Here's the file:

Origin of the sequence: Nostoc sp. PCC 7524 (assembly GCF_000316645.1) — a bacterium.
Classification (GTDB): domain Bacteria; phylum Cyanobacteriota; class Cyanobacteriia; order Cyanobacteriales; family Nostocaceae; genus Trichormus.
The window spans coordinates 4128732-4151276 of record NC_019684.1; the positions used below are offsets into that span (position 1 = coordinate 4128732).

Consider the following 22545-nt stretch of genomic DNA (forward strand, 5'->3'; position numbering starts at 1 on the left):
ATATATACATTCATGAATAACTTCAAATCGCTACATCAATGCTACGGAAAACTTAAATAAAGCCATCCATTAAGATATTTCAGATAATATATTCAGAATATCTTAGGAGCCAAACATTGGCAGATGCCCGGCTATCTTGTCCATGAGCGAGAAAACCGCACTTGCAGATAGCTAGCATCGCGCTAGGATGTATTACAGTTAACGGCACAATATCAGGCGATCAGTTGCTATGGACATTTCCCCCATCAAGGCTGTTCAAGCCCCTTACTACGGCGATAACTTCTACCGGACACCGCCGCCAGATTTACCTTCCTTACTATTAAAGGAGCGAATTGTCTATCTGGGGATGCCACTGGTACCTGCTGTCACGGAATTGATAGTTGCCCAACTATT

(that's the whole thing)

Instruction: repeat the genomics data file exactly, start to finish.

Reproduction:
Origin of the sequence: Nostoc sp. PCC 7524 (assembly GCF_000316645.1) — a bacterium.
Classification (GTDB): domain Bacteria; phylum Cyanobacteriota; class Cyanobacteriia; order Cyanobacteriales; family Nostocaceae; genus Trichormus.
The window spans coordinates 4128732-4151276 of record NC_019684.1; the positions used below are offsets into that span (position 1 = coordinate 4128732).

Consider the following 22545-nt stretch of genomic DNA (forward strand, 5'->3'; position numbering starts at 1 on the left):
ATATATACATTCATGAATAACTTCAAATCGCTACATCAATGCTACGGAAAACTTAAATAAAGCCATCCATTAAGATATTTCAGATAATATATTCAGAATATCTTAGGAGCCAAACATTGGCAGATGCCCGGCTATCTTGTCCATGAGCGAGAAAACCGCACTTGCAGATAGCTAGCATCGCGCTAGGATGTATTACAGTTAACGGCACAATATCAGGCGATCAGTTGCTATGGACATTTCCCCCATCAAGGCTGTTCAAGCCCCTTACTACGGCGATAACTTCTACCGGACACCGCCGCCAGATTTACCTTCCTTACTATTAAAGGAGCGAATTGTCTATCTGGGGATGCCACTGGTACCTGCTGTCACGGAATTGATAGTTGCCCAACTATT